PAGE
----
There would have been no such eau de clutch issue had we tested a Lancer Evo MR, whose dual-clutch automatic uses wet clutches. The MR - which we expect will start at about $38,000 - includes gorgeous, forged BBS wheels, two-piece brake rotors, Alcantara seats, Bilstein dampers, and additional sound deadening. Its higher price and equipment level would have made it an ideal choice for this test if it were available with a manual transmission.
We chose the basic Evo GSR, however, because, like the BMW and the Subaru, it has three pedals and a stick shift. With a sticker price of only $33,615, it arrived sans all of the MR features and without many items that the other two cars had - the HID headlights, a satellite radio, and a sixth cog in its transmission, to name a few. On the positive side, its back seat is roomier than those in the STI and the 3-series. That's important to note, because not much will fit in the tiny trunk.
Once you're behind the wheel of a Lancer Evolution, though, practical concerns like trunk space are secondary. We declared the previous Evo to be one of the most throttle-adjustable street cars we've driven, but the new one is even better. Ironically, the lack of cargo space is the price you pay for that increased maneuverability - various rear suspension and Active Yaw Control differential components live where cases of beer would normally fit in the trunk. The Evo's driveline computers shuffle power effectively through the three differentials to diminish understeer, and as a result, the Evo pirouettes like a ballerina any time you twist the steering wheel.
Perfectly accurate, although not particularly communicative, the Evo's steering is geared so quickly that it makes the 3580-pound sedan feel like a go-kart. Maintaining a quick pace on mountain roads requires lots of concentration - it's so eager to drift that we tended to leave the stability control turned on during very fast sections. Mitsubishi's engineers kept the first four gears very short and closely spaced to help ensure the availability of thrust on the way out of slow corners, but with only five gears to work with and the need for a high-speed top gear, the ratio drop from fourth to fifth is enormous. Nevertheless, the Evo's engine is in wailing range at highway speeds, making long interstate trips less enjoyable.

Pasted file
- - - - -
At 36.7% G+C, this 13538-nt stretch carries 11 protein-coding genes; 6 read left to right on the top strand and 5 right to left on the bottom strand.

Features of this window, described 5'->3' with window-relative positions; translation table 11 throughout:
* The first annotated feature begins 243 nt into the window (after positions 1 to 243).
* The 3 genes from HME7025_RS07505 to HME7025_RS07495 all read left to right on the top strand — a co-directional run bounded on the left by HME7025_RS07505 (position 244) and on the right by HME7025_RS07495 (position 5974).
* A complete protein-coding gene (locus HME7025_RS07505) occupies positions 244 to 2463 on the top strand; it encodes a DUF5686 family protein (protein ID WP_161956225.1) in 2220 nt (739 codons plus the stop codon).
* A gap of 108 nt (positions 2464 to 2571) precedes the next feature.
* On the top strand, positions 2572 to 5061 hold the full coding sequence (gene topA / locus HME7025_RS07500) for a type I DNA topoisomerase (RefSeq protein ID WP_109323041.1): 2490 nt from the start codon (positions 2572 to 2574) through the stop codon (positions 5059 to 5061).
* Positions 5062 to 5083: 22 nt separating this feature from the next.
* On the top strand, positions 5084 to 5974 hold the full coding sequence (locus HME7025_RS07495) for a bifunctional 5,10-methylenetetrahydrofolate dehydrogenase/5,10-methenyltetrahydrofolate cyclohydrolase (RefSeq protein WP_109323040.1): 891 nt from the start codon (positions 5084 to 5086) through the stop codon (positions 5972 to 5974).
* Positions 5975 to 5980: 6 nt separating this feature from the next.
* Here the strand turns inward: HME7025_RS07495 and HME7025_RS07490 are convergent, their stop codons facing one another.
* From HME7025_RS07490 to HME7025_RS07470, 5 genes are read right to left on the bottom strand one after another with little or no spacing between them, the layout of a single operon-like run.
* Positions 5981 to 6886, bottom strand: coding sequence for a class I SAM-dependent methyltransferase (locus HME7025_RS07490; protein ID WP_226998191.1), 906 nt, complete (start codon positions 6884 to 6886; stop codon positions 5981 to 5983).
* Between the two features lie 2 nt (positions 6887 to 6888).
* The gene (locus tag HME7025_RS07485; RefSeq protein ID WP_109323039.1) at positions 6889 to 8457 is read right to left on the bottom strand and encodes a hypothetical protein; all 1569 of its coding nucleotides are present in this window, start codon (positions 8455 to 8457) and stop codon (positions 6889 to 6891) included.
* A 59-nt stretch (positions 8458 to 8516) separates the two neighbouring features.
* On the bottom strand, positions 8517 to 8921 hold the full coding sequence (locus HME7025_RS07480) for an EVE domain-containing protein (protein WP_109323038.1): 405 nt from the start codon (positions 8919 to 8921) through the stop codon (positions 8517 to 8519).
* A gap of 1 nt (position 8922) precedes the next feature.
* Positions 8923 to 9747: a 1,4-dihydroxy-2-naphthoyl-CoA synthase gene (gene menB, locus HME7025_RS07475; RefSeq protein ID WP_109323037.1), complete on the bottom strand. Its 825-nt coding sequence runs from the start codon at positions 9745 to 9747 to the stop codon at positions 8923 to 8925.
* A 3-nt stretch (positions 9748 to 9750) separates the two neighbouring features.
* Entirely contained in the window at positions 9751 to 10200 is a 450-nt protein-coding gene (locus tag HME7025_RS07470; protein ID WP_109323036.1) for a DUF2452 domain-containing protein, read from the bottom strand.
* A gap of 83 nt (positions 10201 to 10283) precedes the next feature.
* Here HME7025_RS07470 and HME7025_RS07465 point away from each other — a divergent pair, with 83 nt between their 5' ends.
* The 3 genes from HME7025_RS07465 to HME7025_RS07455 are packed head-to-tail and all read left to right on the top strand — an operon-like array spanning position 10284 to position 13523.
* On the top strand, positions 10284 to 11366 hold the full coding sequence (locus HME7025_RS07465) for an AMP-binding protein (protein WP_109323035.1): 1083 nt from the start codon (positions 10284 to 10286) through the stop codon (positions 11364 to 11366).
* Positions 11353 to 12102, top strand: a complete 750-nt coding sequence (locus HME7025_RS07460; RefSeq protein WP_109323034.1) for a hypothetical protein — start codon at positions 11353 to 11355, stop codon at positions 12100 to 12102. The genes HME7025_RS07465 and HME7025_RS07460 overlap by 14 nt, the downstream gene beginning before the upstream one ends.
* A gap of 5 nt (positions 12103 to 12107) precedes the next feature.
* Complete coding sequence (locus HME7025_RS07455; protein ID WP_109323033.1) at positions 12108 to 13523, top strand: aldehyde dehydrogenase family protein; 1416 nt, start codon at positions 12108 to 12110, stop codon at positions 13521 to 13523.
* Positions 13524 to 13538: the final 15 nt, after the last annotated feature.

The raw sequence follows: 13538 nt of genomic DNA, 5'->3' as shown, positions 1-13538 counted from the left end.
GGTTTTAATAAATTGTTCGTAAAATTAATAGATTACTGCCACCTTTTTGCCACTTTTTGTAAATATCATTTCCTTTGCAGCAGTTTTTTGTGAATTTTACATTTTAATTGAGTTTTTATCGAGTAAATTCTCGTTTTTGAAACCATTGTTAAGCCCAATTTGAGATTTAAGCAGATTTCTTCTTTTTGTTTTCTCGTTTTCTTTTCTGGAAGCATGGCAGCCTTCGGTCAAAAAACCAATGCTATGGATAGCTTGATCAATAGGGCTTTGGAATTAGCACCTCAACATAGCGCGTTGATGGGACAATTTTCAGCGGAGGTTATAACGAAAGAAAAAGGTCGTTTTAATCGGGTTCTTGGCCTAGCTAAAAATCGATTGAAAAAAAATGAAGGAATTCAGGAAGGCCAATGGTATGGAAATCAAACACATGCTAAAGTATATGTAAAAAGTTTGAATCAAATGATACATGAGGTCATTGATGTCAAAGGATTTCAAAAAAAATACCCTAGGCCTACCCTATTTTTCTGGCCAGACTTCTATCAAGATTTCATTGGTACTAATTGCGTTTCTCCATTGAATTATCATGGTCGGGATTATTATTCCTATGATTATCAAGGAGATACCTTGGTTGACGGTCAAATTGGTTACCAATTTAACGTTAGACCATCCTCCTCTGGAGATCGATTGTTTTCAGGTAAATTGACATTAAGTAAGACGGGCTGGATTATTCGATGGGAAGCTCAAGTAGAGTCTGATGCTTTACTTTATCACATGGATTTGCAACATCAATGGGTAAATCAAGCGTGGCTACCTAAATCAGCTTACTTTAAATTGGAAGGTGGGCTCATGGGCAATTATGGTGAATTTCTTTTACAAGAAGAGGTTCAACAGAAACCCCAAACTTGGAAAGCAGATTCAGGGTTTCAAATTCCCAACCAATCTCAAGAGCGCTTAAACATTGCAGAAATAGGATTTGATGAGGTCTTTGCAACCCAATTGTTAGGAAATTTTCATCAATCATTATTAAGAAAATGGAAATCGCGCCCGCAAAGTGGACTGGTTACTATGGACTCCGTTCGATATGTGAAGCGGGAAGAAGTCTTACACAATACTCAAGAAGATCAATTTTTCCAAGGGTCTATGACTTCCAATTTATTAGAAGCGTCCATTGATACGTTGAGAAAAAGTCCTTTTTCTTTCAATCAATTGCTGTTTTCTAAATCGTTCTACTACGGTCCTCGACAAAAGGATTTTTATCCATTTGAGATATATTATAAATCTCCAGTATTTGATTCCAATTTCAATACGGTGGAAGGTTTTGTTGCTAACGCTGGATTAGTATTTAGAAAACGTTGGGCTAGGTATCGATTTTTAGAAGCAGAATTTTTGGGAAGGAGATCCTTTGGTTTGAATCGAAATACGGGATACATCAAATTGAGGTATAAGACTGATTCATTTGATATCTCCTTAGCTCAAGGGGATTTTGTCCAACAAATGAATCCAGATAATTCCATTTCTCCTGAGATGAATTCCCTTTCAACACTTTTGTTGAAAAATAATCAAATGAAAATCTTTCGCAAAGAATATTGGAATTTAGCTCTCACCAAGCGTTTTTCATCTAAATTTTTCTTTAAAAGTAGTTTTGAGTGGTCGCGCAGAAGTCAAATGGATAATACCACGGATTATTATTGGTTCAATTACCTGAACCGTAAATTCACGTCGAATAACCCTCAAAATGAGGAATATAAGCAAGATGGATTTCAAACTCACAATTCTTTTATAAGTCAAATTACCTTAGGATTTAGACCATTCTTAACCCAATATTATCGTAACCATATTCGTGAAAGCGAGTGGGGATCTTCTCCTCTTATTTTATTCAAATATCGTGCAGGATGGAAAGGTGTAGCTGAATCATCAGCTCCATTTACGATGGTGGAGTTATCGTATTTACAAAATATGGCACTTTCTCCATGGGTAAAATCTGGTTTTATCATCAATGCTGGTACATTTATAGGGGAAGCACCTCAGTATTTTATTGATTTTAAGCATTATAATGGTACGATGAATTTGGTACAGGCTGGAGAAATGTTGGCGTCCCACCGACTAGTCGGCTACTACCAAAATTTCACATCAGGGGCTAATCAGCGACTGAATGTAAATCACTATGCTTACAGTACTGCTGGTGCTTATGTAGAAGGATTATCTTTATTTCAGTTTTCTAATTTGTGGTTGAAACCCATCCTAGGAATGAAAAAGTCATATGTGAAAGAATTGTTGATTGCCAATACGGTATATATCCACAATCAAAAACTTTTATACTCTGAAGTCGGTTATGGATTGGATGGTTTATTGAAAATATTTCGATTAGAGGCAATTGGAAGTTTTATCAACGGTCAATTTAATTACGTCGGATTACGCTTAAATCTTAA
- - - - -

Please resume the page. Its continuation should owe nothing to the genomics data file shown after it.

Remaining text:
On the same roads at the same pace, the driver of an STI will have a much lower pulse rate. The Evo's primal scream is replaced by a distant, mellow, flat-four thrum. Instead of the Evo's tail-happy, tame-me-if-you-can chassis, the Subaru provides complete directional confidence. The STI can maintain the same pace, but whereas the Evo's driver is busy calculating the yaw-angle consequences of changing road camber, surface-grip levels, and frost heaves, the STI driver is enjoying the ultrashort throws of the bolt-action shifter and the seemingly endless range of suspension travel. Stability control? We never much cared whether it was on or off, knowing that the STI's rump would never step out.
Although the Subaru is 220 pounds lighter than the Mitsubishi, more of its mass is concentrated in the front, and it feels less willing to change direction. Its steering is very precise but much slower than that of the Evo, and it offers no more feedback. Unless you count nasty kickback over midcorner bumps, that is.
On interstate stretches, the STI's longer top gear and mellow engine make for much more relaxed cruising. Its cabin is a nicer place to be for long periods of time, thanks to higher quality materials, a smoother ride, and lower noise levels. (Even the Evo MR isn't as quiet and smooth on the highway as the STI.) The Subaru's elegant, twin-cockpit dashboard design makes even the BMW's look somber.
The second you climb into the BMW, however, you realize that you've just graduated from T-ball straight to the major leagues. Everything your fingers touch feels twice as expensive - and while the BMW is lacking in visual verve, looks can be deceiving. Take the sport seats, for example, which look as if they're nowhere near as supportive as the big-bolstered buckets in the other cars. In fact, the 3-series' bolsters are electrically adjustable and will hold you just as tightly.
With the proverbial twist of the key (the BMW uses a start button), discussions about the slight acceleration differences between the STI and the Evo are immediately silenced. The 335xi's engine displaces 50 percent more cubic centimeters than the Evo's and 20 percent more than the STI's. With 50 percent more cylinders than either - and 100 percent more turbo-chargers - the BMW beats both of the Japanese cars in a straight line.
From a standing start, the 3-series was merely a bit quicker than the other two cars, but in real-world driving it's significantly faster. The Evo's engine slowly comes alive from 3000 rpm; the STI's wakes up suddenly at 4000 rpm. The BMW, however, is always alert, achieving peak boost (and peak torque) at 1400 rpm - and it pulls hard all the way to 7000 rpm. Around town, it feels twice as powerful as either four-cylinder, and on the highway, it simply walks away from both.